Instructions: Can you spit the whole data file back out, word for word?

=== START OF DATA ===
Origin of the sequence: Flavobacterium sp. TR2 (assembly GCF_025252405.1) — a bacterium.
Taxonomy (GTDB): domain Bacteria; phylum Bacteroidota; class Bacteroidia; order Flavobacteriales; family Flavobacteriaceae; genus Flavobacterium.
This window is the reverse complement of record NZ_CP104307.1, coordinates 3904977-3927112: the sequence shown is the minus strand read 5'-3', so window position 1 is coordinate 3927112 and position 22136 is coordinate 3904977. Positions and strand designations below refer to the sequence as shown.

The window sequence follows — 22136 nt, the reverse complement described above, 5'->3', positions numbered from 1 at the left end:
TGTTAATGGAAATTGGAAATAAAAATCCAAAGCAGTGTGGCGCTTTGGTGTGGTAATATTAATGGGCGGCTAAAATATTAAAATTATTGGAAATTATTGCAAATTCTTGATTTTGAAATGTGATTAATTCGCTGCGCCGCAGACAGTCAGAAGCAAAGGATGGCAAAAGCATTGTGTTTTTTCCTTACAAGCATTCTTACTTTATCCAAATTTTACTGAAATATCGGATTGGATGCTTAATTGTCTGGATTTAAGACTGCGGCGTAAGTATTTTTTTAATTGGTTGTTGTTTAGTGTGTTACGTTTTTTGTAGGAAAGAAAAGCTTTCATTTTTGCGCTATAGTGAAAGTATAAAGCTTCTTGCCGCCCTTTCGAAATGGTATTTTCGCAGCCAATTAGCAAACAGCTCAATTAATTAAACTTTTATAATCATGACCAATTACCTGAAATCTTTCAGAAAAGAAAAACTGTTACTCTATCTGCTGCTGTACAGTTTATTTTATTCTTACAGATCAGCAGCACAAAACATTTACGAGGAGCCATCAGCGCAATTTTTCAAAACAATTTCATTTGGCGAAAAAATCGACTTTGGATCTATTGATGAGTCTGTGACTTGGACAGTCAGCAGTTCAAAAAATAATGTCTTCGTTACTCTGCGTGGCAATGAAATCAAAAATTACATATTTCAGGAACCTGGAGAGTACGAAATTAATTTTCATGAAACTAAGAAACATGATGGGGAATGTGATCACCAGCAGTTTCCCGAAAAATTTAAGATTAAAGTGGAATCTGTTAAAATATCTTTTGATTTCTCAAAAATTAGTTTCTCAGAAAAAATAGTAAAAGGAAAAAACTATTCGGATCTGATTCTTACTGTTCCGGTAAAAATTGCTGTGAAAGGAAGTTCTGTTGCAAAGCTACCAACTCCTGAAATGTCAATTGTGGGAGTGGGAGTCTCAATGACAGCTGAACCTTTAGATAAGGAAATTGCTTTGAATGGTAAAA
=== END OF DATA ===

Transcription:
Origin of the sequence: Flavobacterium sp. TR2 (assembly GCF_025252405.1) — a bacterium.
Taxonomy (GTDB): domain Bacteria; phylum Bacteroidota; class Bacteroidia; order Flavobacteriales; family Flavobacteriaceae; genus Flavobacterium.
This window is the reverse complement of record NZ_CP104307.1, coordinates 3904977-3927112: the sequence shown is the minus strand read 5'-3', so window position 1 is coordinate 3927112 and position 22136 is coordinate 3904977. Positions and strand designations below refer to the sequence as shown.

The window sequence follows — 22136 nt, the reverse complement described above, 5'->3', positions numbered from 1 at the left end:
TGTTAATGGAAATTGGAAATAAAAATCCAAAGCAGTGTGGCGCTTTGGTGTGGTAATATTAATGGGCGGCTAAAATATTAAAATTATTGGAAATTATTGCAAATTCTTGATTTTGAAATGTGATTAATTCGCTGCGCCGCAGACAGTCAGAAGCAAAGGATGGCAAAAGCATTGTGTTTTTTCCTTACAAGCATTCTTACTTTATCCAAATTTTACTGAAATATCGGATTGGATGCTTAATTGTCTGGATTTAAGACTGCGGCGTAAGTATTTTTTTAATTGGTTGTTGTTTAGTGTGTTACGTTTTTTGTAGGAAAGAAAAGCTTTCATTTTTGCGCTATAGTGAAAGTATAAAGCTTCTTGCCGCCCTTTCGAAATGGTATTTTCGCAGCCAATTAGCAAACAGCTCAATTAATTAAACTTTTATAATCATGACCAATTACCTGAAATCTTTCAGAAAAGAAAAACTGTTACTCTATCTGCTGCTGTACAGTTTATTTTATTCTTACAGATCAGCAGCACAAAACATTTACGAGGAGCCATCAGCGCAATTTTTCAAAACAATTTCATTTGGCGAAAAAATCGACTTTGGATCTATTGATGAGTCTGTGACTTGGACAGTCAGCAGTTCAAAAAATAATGTCTTCGTTACTCTGCGTGGCAATGAAATCAAAAATTACATATTTCAGGAACCTGGAGAGTACGAAATTAATTTTCATGAAACTAAGAAACATGATGGGGAATGTGATCACCAGCAGTTTCCCGAAAAATTTAAGATTAAAGTGGAATCTGTTAAAATATCTTTTGATTTCTCAAAAATTAGTTTCTCAGAAAAAATAGTAAAAGGAAAAAACTATTCGGATCTGATTCTTACTGTTCCGGTAAAAATTGCTGTGAAAGGAAGTTCTGTTGCAAAGCTACCAACTCCTGAAATGTCAATTGTGGGAGTGGGAGTCTCAATGACAGCTGAACCTTTAGATAAGGAAATTGCTTTGAATGGTAAAA